Sometimes, that will mean just ignoring a task, and dealing with the consequences later. I have decided that in my job it's just not possible to keep all the balls in the air - I have to work out which ones to drop, and try and make conscious judgements about that rather than having it happen by accident. Sometimes you'll make the wrong call, and that's OK - it happens, and it's still better than stuff slipping randomly.

Ask your boss to help with prioritising - this is a way to ask for help but look pro-active while doing it. You can do this on a micro-level - when you get given something new, ask if it needs to be done before x and y or can wait. Three months is also a good point to sit down with the boss and ask for some constructive feedback e.g. 'Given I have a wide variety of tasks to do in this job, I'd like your advice on whether I've been prioritising appropriately, or if there are things you'd like me to do differently.' Some bosses are better than others at doing this, though.

Get a to-do list system going that works for you.

Make sure you have someone outside of work that you can safely vent to - whether a relative, a friend, or a therapist.

The other thing that helps is to know that you don't have to stay a year. You can quit any time you want to. I got through some of my worst days by rehearsing my quitting conversation with my boss in my head. I don't care how impressive the job title or the company is - if it's making you this miserable the option is there.

Feel free to memail me if you want to chat.
posted by une_heure_pleine at 5:58 AM on August 1, 2011 [1 favorite]

I don't think your premise that you need to stay there for a year is necessarily valid. Good people and good companies are often not a good match. The reasons are varied. As long as you can part amicably and explain what you learned from the experience in an interview, you'll probably be okay.
posted by jeffamaphone at 6:17 AM on August 1, 2011 [2 favorites]

This is what I would do:

1) Make a list of everything you've been doing so far. Not knowing your industry it is hard to say how you should do this, but organize it by project or whatever makes the most sense. Something like:

*Launched "Sizzle Project" from inception through opening
*Assisted marketing team, at their request, with "Project Seahorse", by doing A, B, C
*Assisted development team, at their request, with "Project Blueberry" by doing D, E, F
*Completed and filed Forecast Reports
*Currently working on Communications Reviews, Inventory Destruction and Overhead Lighting

2) Take this list to your boss and ask to review your work flow. Keep it very positive and very professional. Do NOT talk about feeling stressed and unhappy. Rehearse what you're going to say ahead of time with a friend.

Something like: "Things are going great so far. The job has been a whole lot more varied that I expected it to be. {Here comes the part where you lie} It's good to have a chance to take on these challenges. I want to show you what I've been working on and make sure that I'm prioritizing things the way you'd like me to. It's great the marketing and development teams like my work enough to pull me into their projects, but I want you to know how I've been spending my time, and be sure that your expectations are being met."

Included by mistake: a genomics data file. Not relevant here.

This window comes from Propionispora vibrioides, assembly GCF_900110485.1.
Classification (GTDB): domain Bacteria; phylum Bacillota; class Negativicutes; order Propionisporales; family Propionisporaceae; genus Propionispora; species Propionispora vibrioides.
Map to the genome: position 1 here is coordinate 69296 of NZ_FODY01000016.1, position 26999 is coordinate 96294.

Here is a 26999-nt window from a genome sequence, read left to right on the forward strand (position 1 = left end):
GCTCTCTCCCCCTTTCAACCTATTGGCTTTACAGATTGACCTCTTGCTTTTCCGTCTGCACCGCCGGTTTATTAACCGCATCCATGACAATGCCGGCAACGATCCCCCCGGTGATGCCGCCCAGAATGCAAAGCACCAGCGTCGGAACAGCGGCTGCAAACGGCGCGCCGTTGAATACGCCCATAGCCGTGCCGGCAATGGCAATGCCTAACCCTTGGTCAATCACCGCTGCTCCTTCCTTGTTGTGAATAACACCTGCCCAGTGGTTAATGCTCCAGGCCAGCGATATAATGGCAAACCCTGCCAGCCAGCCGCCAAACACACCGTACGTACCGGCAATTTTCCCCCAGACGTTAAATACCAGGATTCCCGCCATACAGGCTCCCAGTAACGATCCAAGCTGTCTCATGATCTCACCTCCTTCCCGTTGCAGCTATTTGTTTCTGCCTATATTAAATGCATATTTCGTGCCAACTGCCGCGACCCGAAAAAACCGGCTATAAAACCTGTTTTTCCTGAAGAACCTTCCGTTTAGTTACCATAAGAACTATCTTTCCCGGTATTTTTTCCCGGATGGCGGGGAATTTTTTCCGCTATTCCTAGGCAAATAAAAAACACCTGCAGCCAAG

Then show him your list. Don't wait for the three month review. Be really proactive about defining your role there, with his help. Maybe it makes sense to ask him if other teams should go through him instead of approaching you directly - you'd know this better than I would, of course, but it's an option if you think it makes sense in terms of how the place is run.

Just make sure that you always present yourself as 100% on top of things, capable and confident, even if you don't actually feel that way. You don't want your boss to think, "Oh great, ziggy is overwhelmed and stressed out and whining about how the job is more than s/he expected, now this is my problem and I really don't want to deal with this". You want him to think, "Wow, ziggy sure has been doing a lot of work since s/he started. I had no idea that marketing and development were using him/her. S/he must be really good. So I better keep an eye on things to make sure MY projects get done on time".

Checking in is perfectly reasonable. But seriously, practice again and again with a pal before you go in. Good luck; let us know what happens!
posted by Kangaroo at 7:10 AM on August 1, 2011 [1 favorite]

Lifehacker recently had a blog post addressing this issue:

Create a Personal Renewal Program to Protect Yourself from a Toxic, Life-Sucking Job

For what it is worth, I was once in a similar situation. I too was able to make it through just under a year. I started looking for another position 6 months in, and when asked in interviews I explained that the schedule was not disclosed to me in the interview - though I asked. This actually was not held against me during the interviewing process. Then again, I was seeking a job very different from where I was working so it was obvious to the interviewer it wasn't going to be a problem at their place of employment.
posted by BuffaloChickenWing at 7:18 AM on August 1, 2011 [1 favorite]

Thanks people. As ever, some great food for thought here.
posted by Ziggy500 at 3:07 AM on August 2, 2011